Wednesday, March 05, 2008

PV System Automation Test

It was the best of times, it was the worst of times…

Those words from a Charles Dickens novel came to mind as I reviewed the data from my PV system automation test. The test was conducted during the last week in February, and sunlight on the solar panels was a rare occurrence here in Illinois. While it would have been great to see loads powered by the sun during the day, and batteries fully charged before sunset, that hasn’t happened much lately. The past few weeks have seen rain, snow, sleet, and mostly overcast skies. This was the worst of times for sunlight, resulting in the lowest PV system electricity production of the year.

Ironically, the bad weather makes this one of the best times to test the PV system. It is important to know how the system responds to these, the worst-case conditions. It will be equally important to see how the system responds to best-case conditions, a sunny summer day.

Without proper care, batteries can be ruined or weakened. The Charge Controller prevents over-charging, but does nothing to protect the batteries from over-discharging or chronic under-charging. The automation described here is an attempt to do just that. With the new automation, system loads are applied and removed depending on the battery state of charge (SOC). On a typical day, the sun shines on the panels and battery voltage rises as the batteries are charged. Once the battery voltage reaches a preset “high voltage threshold”, a relay closes. This relay connects the system to an electrical load, such as a refrigerator or freezer. The PV panels power the load, and can charge the batteries at the same time if the load is not too large. When the solar panels are unable to meet the demands of the load, at night for instance, the batteries must supply power to the load instead, causing battery voltage to decline. Once the battery voltage drops to match the “low voltage threshold” setting, the relay opens and the load is removed. Because the load is removed, the batteries do not discharge any further. To maximize battery longevity, the depth of discharge (DOD) should not exceed 20%. The automation described here amounts to little more than the low and high battery voltage threshold settings.

Using a data logger, battery voltage readings were taken every 30 minutes for several days. Battery voltage increases during the day, even on cloudy days, as a result of charge current from the solar panels. Battery voltage decreases at night, due to the loads. When charted, these voltage differences are seen as hills and valleys on the graph. For this test, a refrigerator and a freezer were used as the load. Since those devices have compressors that switch on and off at random times, the load was not constant throughout the duration of the test. When one or both of the compressors turn on, the heavy electrical load causes battery voltage to sag a little. This is followed by a voltage increase when one or both of the compressors turn off. The resulting voltage dips and peaks result in jagged lines on the graph.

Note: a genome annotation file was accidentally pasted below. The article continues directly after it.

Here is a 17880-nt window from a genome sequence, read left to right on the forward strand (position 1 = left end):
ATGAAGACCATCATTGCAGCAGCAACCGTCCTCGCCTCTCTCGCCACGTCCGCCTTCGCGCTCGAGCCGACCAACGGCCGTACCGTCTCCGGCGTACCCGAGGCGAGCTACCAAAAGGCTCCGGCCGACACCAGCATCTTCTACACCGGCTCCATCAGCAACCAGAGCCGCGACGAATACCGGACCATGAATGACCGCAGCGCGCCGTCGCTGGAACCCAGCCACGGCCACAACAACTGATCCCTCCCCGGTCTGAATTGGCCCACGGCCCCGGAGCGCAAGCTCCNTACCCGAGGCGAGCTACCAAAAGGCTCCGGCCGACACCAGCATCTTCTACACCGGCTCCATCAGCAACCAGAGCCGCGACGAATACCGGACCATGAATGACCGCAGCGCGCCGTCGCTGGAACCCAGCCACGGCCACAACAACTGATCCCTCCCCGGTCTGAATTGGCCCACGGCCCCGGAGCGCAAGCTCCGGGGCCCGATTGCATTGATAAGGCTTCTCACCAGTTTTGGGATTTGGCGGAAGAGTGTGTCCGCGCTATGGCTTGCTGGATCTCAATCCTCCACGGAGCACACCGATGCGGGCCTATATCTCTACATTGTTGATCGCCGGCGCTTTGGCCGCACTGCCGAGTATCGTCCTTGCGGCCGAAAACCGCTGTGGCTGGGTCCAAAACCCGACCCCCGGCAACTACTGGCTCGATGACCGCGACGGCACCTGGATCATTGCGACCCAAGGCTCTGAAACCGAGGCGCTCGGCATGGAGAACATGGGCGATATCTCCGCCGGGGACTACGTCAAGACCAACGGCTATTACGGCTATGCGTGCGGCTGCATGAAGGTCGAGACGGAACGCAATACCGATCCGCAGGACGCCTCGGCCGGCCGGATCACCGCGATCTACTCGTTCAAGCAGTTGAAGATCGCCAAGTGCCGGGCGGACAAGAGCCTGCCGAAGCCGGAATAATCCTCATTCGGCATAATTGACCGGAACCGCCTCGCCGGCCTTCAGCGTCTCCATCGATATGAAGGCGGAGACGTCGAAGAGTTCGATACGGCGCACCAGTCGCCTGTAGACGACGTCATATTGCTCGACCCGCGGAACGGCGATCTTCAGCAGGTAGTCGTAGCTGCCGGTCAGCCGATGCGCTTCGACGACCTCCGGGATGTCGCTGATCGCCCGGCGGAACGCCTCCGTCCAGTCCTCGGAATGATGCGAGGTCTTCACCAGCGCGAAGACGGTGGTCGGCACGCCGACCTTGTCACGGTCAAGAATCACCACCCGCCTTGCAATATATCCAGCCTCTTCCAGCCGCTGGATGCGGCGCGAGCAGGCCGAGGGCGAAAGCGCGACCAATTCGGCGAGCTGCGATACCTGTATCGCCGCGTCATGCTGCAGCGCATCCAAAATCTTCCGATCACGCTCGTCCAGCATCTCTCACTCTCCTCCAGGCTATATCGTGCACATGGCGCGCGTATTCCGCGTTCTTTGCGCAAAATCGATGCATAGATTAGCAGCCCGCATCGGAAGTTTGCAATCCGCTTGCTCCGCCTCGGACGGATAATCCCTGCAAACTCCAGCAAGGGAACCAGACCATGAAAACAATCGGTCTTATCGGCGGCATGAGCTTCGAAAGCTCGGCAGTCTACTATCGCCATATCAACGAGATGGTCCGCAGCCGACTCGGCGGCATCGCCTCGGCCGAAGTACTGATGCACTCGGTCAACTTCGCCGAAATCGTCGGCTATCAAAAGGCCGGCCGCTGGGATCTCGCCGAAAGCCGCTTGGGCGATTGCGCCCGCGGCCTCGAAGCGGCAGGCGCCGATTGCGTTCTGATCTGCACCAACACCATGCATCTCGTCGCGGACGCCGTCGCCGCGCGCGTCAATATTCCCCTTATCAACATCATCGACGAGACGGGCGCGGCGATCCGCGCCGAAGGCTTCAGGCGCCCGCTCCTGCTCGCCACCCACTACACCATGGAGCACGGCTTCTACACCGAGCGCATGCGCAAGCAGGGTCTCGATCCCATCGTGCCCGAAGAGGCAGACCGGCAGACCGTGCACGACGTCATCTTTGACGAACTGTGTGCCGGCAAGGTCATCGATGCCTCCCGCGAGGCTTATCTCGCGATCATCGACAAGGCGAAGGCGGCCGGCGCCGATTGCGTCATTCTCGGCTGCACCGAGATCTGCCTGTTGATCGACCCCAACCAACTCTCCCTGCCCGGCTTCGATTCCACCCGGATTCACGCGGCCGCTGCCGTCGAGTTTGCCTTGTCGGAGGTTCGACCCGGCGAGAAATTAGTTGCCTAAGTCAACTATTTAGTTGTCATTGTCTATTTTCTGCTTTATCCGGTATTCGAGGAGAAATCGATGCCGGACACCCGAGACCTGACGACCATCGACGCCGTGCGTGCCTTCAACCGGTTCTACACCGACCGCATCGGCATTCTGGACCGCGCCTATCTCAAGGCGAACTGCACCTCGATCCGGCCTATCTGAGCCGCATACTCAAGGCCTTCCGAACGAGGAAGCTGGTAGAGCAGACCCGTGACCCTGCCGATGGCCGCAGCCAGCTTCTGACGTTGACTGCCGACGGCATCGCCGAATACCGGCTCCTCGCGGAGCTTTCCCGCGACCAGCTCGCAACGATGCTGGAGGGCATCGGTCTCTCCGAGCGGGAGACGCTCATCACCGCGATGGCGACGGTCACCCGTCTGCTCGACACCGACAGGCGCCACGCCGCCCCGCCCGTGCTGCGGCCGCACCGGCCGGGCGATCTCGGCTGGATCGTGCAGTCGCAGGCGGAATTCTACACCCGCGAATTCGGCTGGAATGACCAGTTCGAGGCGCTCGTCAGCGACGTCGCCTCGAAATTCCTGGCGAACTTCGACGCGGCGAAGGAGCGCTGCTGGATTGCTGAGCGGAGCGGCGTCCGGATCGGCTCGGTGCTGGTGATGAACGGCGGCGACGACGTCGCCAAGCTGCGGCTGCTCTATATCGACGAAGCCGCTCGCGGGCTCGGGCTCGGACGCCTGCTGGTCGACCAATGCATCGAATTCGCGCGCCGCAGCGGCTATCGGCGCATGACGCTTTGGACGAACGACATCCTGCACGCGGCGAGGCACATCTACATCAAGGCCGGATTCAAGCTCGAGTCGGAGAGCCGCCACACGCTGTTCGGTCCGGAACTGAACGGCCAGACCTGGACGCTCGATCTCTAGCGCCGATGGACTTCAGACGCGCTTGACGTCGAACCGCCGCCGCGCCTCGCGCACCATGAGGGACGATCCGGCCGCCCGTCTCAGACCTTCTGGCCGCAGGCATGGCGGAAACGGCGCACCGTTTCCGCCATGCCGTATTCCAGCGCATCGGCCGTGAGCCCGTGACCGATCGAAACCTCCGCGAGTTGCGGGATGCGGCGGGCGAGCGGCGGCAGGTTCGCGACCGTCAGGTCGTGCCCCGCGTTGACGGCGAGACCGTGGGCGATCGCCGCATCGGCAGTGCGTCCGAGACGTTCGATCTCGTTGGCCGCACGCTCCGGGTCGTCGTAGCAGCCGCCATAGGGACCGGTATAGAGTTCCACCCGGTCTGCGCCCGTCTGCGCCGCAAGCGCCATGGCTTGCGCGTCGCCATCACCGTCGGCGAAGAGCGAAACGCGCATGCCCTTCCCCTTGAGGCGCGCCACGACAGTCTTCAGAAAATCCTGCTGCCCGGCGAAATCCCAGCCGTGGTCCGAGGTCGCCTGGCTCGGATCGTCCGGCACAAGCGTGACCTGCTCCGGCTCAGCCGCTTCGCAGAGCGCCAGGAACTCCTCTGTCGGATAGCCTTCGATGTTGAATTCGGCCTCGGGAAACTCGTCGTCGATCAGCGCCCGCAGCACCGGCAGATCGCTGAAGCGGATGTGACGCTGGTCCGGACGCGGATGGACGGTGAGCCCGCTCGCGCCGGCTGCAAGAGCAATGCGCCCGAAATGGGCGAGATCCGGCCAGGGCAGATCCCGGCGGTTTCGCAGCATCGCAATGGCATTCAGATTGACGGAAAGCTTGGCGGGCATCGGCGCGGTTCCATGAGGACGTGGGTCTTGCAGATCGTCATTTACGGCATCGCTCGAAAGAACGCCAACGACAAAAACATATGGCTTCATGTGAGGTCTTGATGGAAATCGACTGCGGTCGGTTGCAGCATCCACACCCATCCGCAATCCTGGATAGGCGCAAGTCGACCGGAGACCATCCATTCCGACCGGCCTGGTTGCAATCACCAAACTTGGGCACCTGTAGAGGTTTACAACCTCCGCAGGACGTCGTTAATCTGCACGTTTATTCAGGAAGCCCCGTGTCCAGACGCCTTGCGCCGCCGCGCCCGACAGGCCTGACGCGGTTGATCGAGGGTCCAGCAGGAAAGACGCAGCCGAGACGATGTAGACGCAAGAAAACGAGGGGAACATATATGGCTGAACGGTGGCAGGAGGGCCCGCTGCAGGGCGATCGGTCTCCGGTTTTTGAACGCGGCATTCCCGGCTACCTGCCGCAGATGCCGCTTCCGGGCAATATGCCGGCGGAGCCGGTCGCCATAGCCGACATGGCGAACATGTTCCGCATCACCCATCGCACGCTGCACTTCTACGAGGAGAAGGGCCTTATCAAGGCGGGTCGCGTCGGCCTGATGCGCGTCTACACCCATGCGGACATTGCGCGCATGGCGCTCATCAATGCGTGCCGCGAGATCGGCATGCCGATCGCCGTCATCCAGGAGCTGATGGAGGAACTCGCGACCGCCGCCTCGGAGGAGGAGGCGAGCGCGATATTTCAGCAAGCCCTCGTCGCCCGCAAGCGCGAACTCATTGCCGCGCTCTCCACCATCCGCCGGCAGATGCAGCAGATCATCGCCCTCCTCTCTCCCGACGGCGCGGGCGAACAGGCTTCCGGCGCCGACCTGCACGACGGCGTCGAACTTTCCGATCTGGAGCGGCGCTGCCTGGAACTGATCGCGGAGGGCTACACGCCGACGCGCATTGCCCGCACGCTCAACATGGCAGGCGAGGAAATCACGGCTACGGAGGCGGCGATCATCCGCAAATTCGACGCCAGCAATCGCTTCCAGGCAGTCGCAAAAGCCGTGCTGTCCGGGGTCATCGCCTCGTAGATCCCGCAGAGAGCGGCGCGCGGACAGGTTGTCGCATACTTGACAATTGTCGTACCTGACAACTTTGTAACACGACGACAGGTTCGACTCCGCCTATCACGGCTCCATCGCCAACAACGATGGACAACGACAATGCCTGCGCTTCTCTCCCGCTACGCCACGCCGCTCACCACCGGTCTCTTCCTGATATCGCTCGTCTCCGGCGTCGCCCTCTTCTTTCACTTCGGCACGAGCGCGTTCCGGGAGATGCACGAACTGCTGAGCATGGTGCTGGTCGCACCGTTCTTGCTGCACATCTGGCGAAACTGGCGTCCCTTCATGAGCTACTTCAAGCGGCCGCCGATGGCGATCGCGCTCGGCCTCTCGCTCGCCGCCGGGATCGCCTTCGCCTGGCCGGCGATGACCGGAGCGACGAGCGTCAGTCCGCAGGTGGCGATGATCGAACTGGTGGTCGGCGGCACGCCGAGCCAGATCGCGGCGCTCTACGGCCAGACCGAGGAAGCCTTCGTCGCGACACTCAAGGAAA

Interpreting the data and making adjustments:

Data from the first set of tests suggests that battery damage could occur as a result of chronic undercharging. Although this was the result of a lack of sunshine, raising the high voltage threshold setting will help to ensure that the batteries are not chronically undercharged.

A high motor-starting current might result in a temporary voltage sag that can cause the relay to deenergize prematurely. Setting a high to low threshold delay will prevent this from occurring.

Although there was no evidence of false-triggering, a voltage spike could cause the relay to energize prematurely. This can be prevented by setting a low to high threshold delay.

It seems that the best strategy will be to apply different settings for summer and winter. Specifically, the high voltage threshold setting may be lowered in the summer, since more sunlight is expected. More sunlight will reduce the chance of chronic undercharging.

For now, the automation settings will be changed as indicated below:

Name and Purpose of Setting -- -- -- -- -- Present Setting -- New
H. Voltage Threshold - Energize relay --- 13.65 volts ----- 13.85 v
L. Voltage Threshold - Deenergize relay - 12.00 volts ----- 12.00 v
High to low threshold delay -- -- -- -- -- -- - Not set ------- 10 sec.
Low to high threshold delay -- -- -- -- -- -- - Not set ------- 2 sec.

This was the first of a series of tests that will be conducted throughout the year. I’ll continue to gather data and adjust the automation settings as necessary. Once I have sufficient data, I’ll list the setting changes I’ve deemed appropriate for the different seasons. Up to this point, the data I’ve gathered has been during a period of unusually bad weather.

It’s interesting to note that before automating the system, the average daily output was less than 0.5kwh. The system was capable of producing more, but I wasn't there to turn it on and off. Since I’ve automated the system I frequently get more than 1.2kwh from it. Unused energy from the sun is wasted energy, and I’m pleased with the results of this upgrade. I’ll post additional performance data as I get it. Check back later.

The settings described here are applied to the Morningstar Relay Driver, using MSView software. More information can be found on the Morningstar website:


No comments: